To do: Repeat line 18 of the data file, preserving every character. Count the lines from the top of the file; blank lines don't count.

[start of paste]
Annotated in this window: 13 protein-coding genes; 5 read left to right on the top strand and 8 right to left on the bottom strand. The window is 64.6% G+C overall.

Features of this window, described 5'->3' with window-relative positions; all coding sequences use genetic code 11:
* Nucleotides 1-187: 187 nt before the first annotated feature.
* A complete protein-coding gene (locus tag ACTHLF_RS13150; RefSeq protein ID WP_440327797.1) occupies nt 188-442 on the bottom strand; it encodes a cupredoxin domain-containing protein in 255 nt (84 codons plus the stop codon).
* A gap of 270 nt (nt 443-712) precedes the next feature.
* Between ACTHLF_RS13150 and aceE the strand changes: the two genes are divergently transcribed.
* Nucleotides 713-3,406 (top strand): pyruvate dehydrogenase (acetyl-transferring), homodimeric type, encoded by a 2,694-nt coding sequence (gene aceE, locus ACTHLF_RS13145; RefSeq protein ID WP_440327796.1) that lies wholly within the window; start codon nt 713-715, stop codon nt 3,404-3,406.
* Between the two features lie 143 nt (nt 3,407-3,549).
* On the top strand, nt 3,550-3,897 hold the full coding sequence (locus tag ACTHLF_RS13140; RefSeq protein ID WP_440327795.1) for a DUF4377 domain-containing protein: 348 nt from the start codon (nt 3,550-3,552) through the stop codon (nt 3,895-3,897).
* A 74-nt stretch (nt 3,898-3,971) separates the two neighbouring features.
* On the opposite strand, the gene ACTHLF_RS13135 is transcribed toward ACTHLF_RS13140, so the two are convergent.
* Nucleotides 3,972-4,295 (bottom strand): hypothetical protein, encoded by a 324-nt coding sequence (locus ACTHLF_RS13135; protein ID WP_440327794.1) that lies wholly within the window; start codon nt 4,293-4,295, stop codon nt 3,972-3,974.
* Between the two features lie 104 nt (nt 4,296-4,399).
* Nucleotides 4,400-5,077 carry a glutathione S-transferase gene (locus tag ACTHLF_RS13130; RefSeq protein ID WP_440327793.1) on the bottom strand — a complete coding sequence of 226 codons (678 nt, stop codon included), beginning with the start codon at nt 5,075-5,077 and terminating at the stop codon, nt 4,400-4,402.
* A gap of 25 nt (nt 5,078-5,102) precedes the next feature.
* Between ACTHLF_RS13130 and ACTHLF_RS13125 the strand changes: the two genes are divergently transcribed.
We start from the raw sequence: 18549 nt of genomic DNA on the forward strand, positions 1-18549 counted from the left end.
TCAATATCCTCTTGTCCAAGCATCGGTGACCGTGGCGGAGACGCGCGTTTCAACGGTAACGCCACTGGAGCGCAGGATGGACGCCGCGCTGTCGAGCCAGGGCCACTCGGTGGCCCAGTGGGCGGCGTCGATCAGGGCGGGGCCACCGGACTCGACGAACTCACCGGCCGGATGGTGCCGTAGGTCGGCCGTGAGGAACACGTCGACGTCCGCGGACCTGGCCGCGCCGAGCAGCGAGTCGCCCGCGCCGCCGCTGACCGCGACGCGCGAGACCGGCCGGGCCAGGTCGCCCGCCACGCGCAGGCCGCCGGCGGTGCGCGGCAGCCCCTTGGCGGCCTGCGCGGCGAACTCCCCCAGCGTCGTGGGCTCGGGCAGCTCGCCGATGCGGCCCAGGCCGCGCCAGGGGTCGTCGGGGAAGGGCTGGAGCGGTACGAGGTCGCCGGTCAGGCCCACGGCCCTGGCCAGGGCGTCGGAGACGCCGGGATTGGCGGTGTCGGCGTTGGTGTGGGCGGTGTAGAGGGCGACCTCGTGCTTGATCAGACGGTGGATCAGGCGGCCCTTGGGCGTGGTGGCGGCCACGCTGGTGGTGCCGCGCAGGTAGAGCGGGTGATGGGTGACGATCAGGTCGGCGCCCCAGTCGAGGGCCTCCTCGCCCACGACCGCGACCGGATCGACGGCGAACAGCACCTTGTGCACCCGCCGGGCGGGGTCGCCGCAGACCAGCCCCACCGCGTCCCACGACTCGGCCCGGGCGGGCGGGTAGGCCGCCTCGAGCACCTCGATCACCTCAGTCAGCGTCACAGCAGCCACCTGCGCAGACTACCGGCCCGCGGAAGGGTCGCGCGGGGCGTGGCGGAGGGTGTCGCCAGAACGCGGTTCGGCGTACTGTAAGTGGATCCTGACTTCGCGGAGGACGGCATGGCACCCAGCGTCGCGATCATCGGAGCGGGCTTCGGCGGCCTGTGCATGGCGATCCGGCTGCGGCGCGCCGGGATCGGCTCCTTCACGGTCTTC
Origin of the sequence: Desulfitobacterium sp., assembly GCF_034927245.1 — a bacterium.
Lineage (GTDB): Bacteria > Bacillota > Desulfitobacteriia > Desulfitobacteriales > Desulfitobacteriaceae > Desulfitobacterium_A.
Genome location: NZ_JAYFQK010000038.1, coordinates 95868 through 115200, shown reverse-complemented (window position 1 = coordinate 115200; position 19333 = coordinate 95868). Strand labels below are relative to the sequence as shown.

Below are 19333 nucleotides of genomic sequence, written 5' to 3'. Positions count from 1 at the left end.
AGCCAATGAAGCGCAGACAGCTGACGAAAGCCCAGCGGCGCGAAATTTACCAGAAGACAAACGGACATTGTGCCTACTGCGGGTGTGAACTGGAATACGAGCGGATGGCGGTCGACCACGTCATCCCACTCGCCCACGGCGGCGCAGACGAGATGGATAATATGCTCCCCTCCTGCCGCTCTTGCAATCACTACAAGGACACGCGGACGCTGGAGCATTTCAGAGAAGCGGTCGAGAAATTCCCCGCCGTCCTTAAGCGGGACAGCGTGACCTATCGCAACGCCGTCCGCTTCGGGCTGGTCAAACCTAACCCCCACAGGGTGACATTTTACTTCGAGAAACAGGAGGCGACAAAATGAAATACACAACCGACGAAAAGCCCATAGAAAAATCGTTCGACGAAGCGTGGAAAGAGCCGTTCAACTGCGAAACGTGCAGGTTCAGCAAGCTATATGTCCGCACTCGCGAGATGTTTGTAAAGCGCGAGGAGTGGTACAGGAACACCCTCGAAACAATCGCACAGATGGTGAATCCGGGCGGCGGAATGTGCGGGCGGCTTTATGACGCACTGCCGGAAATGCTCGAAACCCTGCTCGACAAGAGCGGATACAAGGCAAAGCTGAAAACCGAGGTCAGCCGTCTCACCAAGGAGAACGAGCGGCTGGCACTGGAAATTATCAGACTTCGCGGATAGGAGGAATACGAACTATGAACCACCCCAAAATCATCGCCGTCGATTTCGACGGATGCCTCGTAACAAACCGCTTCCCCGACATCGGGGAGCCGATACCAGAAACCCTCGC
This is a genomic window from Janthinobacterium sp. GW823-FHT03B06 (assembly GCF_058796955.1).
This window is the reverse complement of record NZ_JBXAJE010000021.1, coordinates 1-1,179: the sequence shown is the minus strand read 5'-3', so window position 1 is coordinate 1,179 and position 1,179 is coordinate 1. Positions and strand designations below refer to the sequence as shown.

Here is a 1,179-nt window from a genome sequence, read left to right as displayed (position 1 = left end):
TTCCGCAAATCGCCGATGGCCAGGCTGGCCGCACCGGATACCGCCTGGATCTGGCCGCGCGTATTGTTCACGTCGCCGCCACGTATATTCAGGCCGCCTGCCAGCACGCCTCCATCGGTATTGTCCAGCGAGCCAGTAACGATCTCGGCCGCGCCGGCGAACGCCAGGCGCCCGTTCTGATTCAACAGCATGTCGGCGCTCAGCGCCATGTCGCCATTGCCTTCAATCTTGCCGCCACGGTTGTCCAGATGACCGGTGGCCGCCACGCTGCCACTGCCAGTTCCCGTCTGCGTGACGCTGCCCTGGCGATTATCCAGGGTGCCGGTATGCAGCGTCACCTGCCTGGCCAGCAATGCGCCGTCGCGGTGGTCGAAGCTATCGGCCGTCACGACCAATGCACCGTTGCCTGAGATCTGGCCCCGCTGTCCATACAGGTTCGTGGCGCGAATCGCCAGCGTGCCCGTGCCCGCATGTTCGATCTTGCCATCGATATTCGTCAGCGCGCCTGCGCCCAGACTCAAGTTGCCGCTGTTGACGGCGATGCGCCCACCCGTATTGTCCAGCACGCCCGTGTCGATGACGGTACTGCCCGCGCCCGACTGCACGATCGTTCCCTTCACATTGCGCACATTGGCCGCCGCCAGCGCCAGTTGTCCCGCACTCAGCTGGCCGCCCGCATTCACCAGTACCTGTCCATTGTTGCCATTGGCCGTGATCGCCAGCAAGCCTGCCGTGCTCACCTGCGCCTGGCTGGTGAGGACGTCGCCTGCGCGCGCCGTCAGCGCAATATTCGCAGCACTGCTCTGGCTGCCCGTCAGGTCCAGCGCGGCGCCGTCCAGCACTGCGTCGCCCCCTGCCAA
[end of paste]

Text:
TCAATATCCTCTTGTCCAAGCATCGGTGACCGTGGCGGAGACGCGCGTTTCAACGGTAACGCCACTGGAGCGCAGGATGGACGCCGCGCTGTCGAGCCAGGGCCACTCGGTGGCCCAGTGGGCGGCGTCGATCAGGGCGGGGCCACCGGACTCGACGAACTCACCGGCCGGATGGTGCCGTAGGTCGGCCGTGAGGAACACGTCGACGTCCGCGGACCTGGCCGCGCCGAGCAGCGAGTCGCCCGCGCCGCCGCTGACCGCGACGCGCGAGACCGGCCGGGCCAGGTCGCCCGCCACGCGCAGGCCGCCGGCGGTGCGCGGCAGCCCCTTGGCGGCCTGCGCGGCGAACTCCCCCAGCGTCGTGGGCTCGGGCAGCTCGCCGATGCGGCCCAGGCCGCGCCAGGGGTCGTCGGGGAAGGGCTGGAGCGGTACGAGGTCGCCGGTCAGGCCCACGGCCCTGGCCAGGGCGTCGGAGACGCCGGGATTGGCGGTGTCGGCGTTGGTGTGGGCGGTGTAGAGGGCGACCTCGTGCTTGATCAGACGGTGGATCAGGCGGCCCTTGGGCGTGGTGGCGGCCACGCTGGTGGTGCCGCGCAGGTAGAGCGGGTGATGGGTGACGATCAGGTCGGCGCCCCAGTCGAGGGCCTCCTCGCCCACGACCGCGACCGGATCGACGGCGAACAGCACCTTGTGCACCCGCCGGGCGGGGTCGCCGCAGACCAGCCCCACCGCGTCCCACGACTCGGCCCGGGCGGGCGGGTAGGCCGCCTCGAGCACCTCGATCACCTCAGTCAGCGTCACAGCAGCCACCTGCGCAGACTACCGGCCCGCGGAAGGGTCGCGCGGGGCGTGGCGGAGGGTGTCGCCAGAACGCGGTTCGGCGTACTGTAAGTGGATCCTGACTTCGCGGAGGACGGCATGGCACCCAGCGTCGCGATCATCGGAGCGGGCTTCGGCGGCCTGTGCATGGCGATCCGGCTGCGGCGCGCCGGGATCGGCTCCTTCACGGTCTTC